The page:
U.N. Envoy Ashraf Qazi: “All In All It Is A Historic Day And A Good Day.” “Elections for Iraq’s first full-term parliament since the fall of Saddam Hussein appear to have been successful, the U.N. envoy to Iraq said on Thursday. ‘Anecdotal evidence shows that there has been a good turnout, that it was inclusive and that security was well maintained,’ Ashraf Qazi told Reuters just before most polling stations closed at 5 p.m. ‘These are good measures of success,’ he said. Qazi, the special representative of U.N. Secretary-General Kofi Annan, said it was still too early to make a definitive judgment on the polls but initial signs were good. ‘All in all it is a historic day and a good day,’ he said.” (Paul Tait, “U.N. Envoy Says Iraq Election Appears Successful,” Reuters, 12/15/05)
Reuters: “The Demand To Vote Was So Strong That Polling Stations Were Kept Open For An Extra Hour In Some Areas To Allow Those Lining Up Outside To Cast Their Ballots.” (Alastair Macdonald And Luke Baker, “Big Turnout In Iraq Election Despite Scattered Attacks,” Reuters, 12/15/05)
In Ramadi, CNN’s Nic Robertson Reports “An Atmosphere Of Celebration.” ROBERTSON: “The polling station that I can see just down across the road there, one person voted there two months ago in the referendum in October. This time we understand over 100 people have voted. In the west of the city, many hundreds have turned out to vote. We’re being told when they get to the polling stations, there’s sort of an atmosphere of celebration, people handing out candies, very much like for the rest the country when they went to the polls in big numbers back in January.” (CNN’s “American Morning,” 12/15/05)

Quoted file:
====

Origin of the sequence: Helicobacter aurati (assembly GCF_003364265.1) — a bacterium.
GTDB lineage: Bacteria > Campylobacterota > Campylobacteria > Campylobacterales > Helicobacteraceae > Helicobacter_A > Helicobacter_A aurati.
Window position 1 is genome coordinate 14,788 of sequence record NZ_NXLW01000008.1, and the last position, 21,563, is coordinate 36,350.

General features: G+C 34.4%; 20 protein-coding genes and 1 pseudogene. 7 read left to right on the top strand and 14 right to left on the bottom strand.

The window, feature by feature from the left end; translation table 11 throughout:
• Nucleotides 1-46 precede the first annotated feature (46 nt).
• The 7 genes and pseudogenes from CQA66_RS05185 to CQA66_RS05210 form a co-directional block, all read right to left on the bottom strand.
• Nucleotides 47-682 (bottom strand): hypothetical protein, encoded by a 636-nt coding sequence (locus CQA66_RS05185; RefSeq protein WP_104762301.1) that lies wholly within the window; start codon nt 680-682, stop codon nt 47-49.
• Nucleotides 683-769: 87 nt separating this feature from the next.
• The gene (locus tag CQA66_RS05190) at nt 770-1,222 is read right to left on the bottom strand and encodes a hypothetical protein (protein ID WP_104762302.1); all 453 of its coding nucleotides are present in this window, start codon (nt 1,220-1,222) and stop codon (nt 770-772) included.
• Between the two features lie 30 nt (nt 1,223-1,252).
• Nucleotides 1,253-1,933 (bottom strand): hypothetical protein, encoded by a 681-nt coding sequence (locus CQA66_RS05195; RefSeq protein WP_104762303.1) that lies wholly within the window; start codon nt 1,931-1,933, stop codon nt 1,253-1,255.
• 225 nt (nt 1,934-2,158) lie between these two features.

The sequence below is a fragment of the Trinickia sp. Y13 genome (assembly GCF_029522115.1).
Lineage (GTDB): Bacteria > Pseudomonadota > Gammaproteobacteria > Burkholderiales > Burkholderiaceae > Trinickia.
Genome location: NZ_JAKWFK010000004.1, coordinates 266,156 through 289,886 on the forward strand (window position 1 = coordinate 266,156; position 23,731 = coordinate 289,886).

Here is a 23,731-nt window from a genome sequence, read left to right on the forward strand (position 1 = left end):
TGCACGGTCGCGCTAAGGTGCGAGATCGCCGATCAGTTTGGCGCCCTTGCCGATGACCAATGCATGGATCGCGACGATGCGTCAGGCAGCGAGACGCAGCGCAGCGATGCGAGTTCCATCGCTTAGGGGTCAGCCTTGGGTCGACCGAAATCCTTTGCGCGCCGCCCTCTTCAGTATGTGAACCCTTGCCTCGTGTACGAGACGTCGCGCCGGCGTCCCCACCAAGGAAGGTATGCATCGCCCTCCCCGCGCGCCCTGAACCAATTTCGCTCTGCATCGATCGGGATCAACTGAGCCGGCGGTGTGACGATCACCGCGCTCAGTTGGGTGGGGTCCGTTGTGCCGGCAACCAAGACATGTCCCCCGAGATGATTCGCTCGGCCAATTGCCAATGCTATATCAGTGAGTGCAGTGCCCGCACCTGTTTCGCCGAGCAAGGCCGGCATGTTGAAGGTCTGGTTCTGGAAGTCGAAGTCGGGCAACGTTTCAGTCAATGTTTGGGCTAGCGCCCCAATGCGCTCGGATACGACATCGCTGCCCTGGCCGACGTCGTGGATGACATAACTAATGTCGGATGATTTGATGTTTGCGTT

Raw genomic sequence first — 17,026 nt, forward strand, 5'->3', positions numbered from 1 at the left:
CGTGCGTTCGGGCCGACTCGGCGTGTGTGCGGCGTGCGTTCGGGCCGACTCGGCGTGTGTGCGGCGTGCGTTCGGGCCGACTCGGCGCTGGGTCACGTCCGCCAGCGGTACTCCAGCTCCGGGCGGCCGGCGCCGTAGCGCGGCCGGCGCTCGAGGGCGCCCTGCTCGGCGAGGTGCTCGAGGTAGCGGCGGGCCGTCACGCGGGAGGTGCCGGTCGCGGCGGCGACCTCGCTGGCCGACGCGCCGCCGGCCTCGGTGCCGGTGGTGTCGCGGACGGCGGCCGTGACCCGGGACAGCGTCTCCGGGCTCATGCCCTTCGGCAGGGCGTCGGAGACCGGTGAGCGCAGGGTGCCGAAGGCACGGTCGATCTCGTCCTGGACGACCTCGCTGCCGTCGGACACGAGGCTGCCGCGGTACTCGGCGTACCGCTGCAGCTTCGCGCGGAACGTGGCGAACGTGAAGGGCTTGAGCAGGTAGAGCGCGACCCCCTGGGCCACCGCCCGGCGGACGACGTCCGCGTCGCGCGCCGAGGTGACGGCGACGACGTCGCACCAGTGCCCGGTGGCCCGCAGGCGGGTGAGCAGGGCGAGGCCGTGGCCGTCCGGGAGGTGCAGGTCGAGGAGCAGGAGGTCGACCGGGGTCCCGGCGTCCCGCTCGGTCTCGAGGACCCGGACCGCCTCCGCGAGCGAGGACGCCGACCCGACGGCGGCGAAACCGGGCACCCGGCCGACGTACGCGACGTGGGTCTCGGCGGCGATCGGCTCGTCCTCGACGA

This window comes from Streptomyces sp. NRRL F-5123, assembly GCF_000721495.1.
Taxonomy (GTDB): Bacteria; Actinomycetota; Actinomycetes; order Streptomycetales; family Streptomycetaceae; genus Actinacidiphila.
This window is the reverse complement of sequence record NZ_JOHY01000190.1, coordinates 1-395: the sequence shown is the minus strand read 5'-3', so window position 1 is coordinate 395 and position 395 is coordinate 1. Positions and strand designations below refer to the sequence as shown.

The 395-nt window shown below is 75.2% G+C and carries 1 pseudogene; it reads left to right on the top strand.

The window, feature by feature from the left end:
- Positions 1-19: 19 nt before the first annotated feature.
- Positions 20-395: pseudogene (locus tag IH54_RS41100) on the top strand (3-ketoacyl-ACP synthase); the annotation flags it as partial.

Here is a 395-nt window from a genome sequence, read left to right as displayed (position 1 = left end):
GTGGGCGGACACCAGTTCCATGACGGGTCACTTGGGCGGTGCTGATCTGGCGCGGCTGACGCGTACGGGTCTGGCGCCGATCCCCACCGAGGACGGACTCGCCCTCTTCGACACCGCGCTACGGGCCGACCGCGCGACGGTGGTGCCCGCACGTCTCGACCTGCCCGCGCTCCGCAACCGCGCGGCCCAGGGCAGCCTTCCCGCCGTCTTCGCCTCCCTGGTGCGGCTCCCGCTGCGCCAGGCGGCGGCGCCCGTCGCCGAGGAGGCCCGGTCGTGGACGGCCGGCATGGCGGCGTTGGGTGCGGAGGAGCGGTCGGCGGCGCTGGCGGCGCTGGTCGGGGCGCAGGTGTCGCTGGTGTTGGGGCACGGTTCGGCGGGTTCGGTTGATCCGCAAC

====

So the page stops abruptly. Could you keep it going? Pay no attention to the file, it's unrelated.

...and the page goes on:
In Baghdad, CNN’s Aneesh Raman Reports That “Turnout Has Been High.” RAMAN: “Throughout Baghdad it seems turnout has been high, and more specifically, in the Sunni areas. In Dora (ph) neighborhood, for example, high turnout. Sunni turnout always seen as a key element to these elections. It was in October, more so now, because if they can be brought onboard and if they do feel that this political process can work for them, it could mean a curbing in the violence and perhaps an end to the domestic insurgents. So overall, it seems turnout has been high throughout the country.” (CNN’s “American Morning,” 12/15/05)